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About a week ago, I made the joke that things were starting to get ugly on the whole "Dr. Who" movie thing, but I didn't realize that it was going to really heat up, and tonight on Twitter, things got very confusing very quickly.
This all began when Variety ran a story a few weeks back in which David Yates was named as the director of a "Dr. Who" bigscreen film. Yates talked about how they were looking for writers and just starting development on the project. "We're going to spend two to three years to get it right. It needs quite a radical transformation to take it into the bigger arena," he said. Those are some pretty specific quotes, and Yates also said he was going to be working with Jane Tranter, BBC Worldwide's LA-based exec VP of programming and production.
The thing is, no one said anything to Steven Moffat, and that's a problem.
Tonight at around midnight LA time, Moffat tweeted the following:
"To clarify: any Doctor Who movie would be made by the BBC team, star the current TV Doctor and certainly NOT be a Hollywood reboot."
He followed that up about ten minutes later with a second tweet:
"Movie thing: David Yates, great director, was speaking off the cuff, on a red carpet. You've seen the rubbish I talk when I'm cornered."
If that was indeed off-the-cuff talk from Yates, then that's one thing, but the full Variety article, which is behind a paywall, had more than just one off-the-cuff quote, and it hinted at a much larger ongoing conversation that Yates has been involved in, even if Moffat hasn't.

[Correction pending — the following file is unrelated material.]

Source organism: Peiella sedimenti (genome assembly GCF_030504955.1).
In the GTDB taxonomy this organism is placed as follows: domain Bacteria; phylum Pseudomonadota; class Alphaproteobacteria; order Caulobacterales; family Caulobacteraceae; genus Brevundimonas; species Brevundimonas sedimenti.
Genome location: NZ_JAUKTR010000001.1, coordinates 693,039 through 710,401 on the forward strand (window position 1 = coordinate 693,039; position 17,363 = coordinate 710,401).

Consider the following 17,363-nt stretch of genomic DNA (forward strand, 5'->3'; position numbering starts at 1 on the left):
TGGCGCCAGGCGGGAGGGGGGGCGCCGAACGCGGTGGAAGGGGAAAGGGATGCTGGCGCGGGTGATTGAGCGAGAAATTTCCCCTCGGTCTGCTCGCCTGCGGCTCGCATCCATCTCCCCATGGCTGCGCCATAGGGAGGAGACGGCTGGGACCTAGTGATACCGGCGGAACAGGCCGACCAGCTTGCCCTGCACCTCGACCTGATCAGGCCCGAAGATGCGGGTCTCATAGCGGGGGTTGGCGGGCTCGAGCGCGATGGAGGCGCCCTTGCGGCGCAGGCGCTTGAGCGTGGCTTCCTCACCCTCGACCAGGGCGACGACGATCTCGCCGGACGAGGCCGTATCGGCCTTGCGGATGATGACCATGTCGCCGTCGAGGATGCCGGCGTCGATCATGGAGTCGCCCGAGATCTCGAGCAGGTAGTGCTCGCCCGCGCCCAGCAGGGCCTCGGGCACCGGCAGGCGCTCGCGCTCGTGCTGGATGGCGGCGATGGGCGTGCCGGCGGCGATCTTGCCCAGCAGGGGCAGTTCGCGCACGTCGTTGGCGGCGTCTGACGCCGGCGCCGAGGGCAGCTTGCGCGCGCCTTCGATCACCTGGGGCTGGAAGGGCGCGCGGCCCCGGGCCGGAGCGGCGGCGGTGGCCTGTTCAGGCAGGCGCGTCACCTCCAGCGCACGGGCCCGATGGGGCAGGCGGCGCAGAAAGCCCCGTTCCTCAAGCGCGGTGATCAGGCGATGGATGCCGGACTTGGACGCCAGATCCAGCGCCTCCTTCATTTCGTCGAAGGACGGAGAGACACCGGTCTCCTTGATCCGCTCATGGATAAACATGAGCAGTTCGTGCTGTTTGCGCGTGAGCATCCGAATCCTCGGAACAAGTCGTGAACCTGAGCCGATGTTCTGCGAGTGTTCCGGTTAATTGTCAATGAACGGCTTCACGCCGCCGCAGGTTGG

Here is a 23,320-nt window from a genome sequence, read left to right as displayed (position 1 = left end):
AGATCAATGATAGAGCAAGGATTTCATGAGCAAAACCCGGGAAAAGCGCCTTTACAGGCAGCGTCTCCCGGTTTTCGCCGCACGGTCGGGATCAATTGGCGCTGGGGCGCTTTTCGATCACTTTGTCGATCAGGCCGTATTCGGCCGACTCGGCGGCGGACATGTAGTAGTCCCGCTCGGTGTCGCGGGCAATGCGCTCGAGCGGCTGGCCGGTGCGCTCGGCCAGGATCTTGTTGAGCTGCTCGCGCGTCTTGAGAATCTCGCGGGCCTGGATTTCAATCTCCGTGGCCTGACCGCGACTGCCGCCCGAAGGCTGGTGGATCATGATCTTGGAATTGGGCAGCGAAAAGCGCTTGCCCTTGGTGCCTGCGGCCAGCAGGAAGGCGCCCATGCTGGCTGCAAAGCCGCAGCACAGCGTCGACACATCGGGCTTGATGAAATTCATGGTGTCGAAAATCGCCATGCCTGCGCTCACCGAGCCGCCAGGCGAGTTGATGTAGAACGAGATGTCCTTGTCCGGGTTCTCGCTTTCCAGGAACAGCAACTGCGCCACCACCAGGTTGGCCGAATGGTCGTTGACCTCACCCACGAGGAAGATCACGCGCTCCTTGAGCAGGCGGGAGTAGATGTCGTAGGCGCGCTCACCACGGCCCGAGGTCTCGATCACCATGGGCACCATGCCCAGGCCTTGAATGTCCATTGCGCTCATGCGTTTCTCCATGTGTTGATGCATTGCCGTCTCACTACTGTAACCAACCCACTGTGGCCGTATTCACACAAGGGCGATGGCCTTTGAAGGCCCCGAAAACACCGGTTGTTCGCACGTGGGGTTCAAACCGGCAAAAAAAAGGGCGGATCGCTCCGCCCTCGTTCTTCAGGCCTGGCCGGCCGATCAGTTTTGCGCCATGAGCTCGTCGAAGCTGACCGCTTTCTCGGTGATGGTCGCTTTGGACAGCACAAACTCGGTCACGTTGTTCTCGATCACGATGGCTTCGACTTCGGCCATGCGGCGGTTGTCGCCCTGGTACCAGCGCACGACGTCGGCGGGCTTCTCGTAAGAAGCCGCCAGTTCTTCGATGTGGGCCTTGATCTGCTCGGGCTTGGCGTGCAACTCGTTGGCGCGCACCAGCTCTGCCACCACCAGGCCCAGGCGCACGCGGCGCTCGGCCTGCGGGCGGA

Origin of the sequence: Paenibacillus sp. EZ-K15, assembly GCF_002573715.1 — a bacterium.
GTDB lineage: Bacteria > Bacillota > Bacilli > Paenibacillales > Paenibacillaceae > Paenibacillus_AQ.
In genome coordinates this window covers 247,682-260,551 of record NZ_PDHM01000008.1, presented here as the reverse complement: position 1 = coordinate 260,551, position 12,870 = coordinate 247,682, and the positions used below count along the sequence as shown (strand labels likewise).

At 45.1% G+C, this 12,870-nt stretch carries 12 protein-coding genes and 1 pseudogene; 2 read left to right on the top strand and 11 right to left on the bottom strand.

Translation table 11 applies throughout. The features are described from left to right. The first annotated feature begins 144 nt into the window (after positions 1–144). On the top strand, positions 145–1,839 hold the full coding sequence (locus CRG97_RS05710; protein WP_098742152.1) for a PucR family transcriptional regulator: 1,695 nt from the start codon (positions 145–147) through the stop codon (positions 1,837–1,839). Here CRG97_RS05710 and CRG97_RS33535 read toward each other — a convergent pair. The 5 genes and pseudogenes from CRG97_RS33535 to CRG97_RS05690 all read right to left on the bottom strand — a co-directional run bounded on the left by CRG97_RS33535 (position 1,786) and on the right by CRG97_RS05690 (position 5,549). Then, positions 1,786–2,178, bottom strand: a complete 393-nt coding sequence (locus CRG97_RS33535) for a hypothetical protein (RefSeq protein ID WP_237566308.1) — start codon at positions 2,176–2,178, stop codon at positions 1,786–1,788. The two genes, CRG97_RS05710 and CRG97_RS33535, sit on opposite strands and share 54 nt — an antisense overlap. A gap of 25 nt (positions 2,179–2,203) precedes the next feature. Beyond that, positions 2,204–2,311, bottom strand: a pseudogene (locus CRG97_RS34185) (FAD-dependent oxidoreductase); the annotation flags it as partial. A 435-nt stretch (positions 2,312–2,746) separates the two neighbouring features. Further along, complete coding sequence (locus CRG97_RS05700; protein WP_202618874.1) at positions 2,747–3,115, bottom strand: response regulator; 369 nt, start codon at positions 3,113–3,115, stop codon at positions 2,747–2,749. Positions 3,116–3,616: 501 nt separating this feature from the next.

"Russell T. Davies and then Steven Moffat have done their own transformations, which were fantastic, but we have to put that aside and start from scratch," Yates was quoted as saying. Yates specifically said that they won't be following the continuity of the series at all, which immediately set off shockwaves in fandom, and for good reason. "Who," more than many shows, is built specifically to allow for recasting and different interpretations, and the show is nearing a point where a bigscreen reboot of sorts might make sense. After all, the Doctor has so far been played by eleven different actors, and the show's mythology suggests that each of the Time Lords can regenerate a total of 12 times, so there can be 13 different incarnations of Dr. Who. If we're at number eleven right now, it's reasonable to think that these last two changes are going to be fairly significant ones.
I love the current actor playing the character, and I think Matt Smith, like David Tennant before him, has been incredibly great at carving out his own version of such a well-known character, and I love both Amy Pond (the intolerably cute Karen Gillan) and River Song (Alex Kingston), who has added some interesting wrinkles to the overall mythology of the show. I think the work that Steven Moffat is doing on the show is about as good as the show's ever been, and series five is one of the best runs on the show ever. If they were to just throw everything out the window and try to do something that stands alone completely, it risks seriously infuriating fandom, and if they tie it directly into what already exists, it risks overwhelming casual viewers who are afraid to try to jump in and figure it out.
So who's right? Did Yates misspeak? Should Moffat pull a Leno and hide in someone's office to listen in on some conversations? What's obvious right now is that there is a serious lack of communication between the different "Dr. Who" camps, and until they've got everyone on the same page, maybe no one should be talking to the press.
In the meantime, Moffat's got a second series of "Sherlock" coming soon, and he's one of the three credited writers on "The Adventures Of Tintin," which hits theaters in the US in a few weeks.
And, hey, Variety, don't worry about it. David Yates seems to exist to send out contradictory messages about upcoming projects. Happens to the best of us.